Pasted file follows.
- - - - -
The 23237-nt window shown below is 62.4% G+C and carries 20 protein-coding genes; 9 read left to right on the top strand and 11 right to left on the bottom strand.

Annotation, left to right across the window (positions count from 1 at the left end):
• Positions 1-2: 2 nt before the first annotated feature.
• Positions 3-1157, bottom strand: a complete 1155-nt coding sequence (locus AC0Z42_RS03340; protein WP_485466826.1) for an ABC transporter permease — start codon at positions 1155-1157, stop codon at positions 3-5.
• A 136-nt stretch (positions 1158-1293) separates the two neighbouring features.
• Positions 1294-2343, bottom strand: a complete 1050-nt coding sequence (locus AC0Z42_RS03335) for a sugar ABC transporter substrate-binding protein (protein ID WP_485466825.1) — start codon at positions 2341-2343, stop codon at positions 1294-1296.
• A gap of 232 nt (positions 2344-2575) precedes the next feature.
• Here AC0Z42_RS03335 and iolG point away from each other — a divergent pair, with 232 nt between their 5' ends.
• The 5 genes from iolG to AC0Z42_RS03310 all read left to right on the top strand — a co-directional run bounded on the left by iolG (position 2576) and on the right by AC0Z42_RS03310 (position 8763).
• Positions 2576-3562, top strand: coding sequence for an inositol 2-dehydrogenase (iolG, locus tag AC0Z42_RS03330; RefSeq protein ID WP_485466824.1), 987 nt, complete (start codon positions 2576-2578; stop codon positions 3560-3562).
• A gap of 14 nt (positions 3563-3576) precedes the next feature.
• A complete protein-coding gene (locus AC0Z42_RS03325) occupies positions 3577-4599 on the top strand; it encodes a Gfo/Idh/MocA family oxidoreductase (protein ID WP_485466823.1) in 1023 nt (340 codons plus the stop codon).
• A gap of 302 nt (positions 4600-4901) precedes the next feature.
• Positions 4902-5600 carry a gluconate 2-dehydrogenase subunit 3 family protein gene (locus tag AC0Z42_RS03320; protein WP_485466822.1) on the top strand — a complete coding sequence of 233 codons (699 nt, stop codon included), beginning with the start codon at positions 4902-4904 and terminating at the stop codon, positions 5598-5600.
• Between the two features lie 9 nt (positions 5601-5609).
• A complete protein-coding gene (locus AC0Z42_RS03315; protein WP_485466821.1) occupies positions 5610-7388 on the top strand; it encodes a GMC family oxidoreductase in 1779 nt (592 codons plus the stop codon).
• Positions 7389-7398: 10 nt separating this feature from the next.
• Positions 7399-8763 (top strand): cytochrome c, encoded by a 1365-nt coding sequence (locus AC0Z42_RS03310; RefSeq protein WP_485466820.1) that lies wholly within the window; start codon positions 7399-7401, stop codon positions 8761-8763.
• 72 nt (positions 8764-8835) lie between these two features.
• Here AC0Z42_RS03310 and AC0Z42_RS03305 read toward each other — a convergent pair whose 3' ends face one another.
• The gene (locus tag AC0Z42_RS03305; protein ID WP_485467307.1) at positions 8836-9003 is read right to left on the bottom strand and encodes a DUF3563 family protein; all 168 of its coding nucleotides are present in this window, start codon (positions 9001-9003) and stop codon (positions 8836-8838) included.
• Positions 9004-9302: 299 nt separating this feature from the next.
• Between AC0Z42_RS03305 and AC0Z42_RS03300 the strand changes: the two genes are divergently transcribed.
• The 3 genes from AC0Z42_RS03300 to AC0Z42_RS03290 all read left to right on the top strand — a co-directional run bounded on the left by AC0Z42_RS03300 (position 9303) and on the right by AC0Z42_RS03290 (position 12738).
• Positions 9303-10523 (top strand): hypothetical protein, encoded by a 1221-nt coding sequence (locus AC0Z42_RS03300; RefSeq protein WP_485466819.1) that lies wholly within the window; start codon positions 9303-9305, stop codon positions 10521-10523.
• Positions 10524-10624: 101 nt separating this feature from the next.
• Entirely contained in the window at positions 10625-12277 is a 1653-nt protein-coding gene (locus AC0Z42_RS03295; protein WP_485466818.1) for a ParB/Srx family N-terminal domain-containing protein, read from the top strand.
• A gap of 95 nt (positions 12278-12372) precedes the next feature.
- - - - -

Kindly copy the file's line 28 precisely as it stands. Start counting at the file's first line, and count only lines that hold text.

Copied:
• A gap of 95 nt (positions 12278-12372) precedes the next feature.